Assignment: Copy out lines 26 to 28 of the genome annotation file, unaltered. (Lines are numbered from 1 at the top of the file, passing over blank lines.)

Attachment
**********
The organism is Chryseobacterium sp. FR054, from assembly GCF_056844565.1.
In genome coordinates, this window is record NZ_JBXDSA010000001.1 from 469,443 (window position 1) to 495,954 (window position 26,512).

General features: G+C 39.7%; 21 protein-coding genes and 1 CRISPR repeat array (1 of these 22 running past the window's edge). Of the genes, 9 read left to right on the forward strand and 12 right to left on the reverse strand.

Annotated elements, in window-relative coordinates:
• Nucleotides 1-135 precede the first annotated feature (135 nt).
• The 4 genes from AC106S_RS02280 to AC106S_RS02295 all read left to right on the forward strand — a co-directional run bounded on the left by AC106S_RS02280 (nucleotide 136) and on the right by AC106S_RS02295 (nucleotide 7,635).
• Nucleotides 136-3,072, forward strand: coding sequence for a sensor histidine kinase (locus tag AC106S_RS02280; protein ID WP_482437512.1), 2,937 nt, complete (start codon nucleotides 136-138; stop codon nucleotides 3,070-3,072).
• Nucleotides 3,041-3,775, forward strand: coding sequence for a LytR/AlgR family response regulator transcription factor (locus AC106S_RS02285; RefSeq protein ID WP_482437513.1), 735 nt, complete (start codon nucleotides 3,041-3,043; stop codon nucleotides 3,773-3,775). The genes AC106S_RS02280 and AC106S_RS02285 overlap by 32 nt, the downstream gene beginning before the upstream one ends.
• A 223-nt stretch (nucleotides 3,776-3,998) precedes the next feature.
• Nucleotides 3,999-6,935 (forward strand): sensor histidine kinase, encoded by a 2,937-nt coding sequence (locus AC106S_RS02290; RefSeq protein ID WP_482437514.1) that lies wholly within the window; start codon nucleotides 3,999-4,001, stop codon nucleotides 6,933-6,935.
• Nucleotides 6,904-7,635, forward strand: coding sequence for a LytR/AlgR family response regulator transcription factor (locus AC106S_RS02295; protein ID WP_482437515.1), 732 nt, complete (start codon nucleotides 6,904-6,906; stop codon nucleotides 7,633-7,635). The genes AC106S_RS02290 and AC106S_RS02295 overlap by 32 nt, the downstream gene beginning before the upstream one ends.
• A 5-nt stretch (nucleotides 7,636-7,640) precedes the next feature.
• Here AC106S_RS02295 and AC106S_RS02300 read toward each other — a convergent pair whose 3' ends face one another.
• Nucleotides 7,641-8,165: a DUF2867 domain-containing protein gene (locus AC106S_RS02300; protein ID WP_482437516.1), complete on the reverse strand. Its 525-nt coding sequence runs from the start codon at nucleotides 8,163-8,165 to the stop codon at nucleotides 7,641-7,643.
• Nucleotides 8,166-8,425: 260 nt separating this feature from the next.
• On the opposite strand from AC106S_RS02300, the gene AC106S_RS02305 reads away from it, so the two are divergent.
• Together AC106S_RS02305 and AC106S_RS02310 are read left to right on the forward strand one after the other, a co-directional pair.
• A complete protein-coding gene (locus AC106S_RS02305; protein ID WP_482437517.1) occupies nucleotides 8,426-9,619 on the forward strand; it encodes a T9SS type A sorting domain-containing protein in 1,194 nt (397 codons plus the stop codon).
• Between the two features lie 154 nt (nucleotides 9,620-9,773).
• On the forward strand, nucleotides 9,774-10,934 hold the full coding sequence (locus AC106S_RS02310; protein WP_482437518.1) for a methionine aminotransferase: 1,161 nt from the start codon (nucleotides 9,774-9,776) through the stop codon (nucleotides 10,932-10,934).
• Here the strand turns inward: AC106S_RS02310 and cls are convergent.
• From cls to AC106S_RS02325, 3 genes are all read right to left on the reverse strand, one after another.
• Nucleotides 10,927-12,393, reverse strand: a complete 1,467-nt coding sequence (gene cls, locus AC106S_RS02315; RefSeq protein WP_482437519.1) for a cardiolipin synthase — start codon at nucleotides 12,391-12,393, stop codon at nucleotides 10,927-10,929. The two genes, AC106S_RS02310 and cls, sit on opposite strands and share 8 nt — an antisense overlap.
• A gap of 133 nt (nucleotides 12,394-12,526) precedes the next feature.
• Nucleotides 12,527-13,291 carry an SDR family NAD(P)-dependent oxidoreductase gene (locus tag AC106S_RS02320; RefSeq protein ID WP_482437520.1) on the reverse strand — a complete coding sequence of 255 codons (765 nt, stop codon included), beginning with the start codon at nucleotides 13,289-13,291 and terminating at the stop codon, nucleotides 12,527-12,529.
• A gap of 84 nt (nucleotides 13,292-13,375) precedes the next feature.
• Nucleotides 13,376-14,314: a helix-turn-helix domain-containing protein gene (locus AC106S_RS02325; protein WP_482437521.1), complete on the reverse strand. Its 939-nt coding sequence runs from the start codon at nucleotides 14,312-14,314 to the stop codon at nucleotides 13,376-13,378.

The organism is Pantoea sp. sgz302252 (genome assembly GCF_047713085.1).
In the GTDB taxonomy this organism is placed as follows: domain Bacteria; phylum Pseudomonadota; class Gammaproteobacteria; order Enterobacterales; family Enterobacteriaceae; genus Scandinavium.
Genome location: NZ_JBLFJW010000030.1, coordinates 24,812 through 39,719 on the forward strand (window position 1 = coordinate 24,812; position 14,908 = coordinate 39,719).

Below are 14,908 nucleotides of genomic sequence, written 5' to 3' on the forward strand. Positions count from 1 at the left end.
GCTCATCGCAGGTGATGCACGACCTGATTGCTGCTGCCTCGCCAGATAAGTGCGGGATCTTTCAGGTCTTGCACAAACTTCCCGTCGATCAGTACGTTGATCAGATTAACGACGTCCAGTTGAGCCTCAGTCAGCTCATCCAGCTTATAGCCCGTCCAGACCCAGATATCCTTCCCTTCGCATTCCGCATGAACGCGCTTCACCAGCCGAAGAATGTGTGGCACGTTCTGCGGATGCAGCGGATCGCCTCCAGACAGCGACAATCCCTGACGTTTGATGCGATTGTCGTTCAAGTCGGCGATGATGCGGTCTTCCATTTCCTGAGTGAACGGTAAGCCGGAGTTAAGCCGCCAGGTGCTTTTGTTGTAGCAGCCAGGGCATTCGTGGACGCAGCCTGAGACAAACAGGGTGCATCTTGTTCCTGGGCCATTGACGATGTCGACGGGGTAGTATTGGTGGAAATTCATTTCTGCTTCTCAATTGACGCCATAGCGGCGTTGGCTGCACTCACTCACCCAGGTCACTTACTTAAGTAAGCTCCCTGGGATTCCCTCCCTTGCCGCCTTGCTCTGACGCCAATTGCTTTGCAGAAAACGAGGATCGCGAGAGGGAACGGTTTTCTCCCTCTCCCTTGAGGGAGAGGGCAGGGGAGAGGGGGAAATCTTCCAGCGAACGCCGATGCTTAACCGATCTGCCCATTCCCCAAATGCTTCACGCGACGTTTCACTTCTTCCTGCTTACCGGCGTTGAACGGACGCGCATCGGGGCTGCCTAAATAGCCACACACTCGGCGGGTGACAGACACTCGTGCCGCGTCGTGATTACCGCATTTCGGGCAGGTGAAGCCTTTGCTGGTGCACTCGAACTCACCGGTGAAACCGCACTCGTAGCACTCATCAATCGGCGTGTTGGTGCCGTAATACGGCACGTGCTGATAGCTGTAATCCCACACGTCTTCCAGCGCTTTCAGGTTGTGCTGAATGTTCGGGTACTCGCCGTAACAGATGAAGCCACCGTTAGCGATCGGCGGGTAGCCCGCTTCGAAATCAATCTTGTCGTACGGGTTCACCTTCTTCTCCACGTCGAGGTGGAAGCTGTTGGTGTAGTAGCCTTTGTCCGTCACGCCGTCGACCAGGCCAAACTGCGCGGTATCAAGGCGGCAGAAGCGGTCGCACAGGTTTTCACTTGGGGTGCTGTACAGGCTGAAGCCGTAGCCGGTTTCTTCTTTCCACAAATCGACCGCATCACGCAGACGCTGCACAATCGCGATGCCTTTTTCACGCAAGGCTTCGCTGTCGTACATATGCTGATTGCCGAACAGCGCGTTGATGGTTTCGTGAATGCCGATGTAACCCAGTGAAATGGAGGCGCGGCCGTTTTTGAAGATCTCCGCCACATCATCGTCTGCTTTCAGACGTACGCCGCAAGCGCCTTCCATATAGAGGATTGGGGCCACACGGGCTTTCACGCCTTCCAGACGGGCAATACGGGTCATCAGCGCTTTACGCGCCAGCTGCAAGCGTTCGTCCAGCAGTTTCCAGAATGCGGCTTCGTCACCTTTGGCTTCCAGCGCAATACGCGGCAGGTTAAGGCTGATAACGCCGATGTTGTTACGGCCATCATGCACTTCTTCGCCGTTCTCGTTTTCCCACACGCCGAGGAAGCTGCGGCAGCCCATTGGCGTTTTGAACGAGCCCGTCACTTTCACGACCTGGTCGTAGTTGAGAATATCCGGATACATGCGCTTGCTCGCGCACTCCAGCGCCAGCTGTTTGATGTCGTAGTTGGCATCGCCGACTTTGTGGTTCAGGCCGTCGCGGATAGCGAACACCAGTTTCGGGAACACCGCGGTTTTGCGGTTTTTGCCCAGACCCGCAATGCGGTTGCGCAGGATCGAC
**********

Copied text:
• A gap of 84 nt (nucleotides 13,292-13,375) precedes the next feature.
• Nucleotides 13,376-14,314: a helix-turn-helix domain-containing protein gene (locus AC106S_RS02325; protein WP_482437521.1), complete on the reverse strand. Its 939-nt coding sequence runs from the start codon at nucleotides 14,312-14,314 to the stop codon at nucleotides 13,376-13,378.

The organism is Pantoea sp. sgz302252 (genome assembly GCF_047713085.1).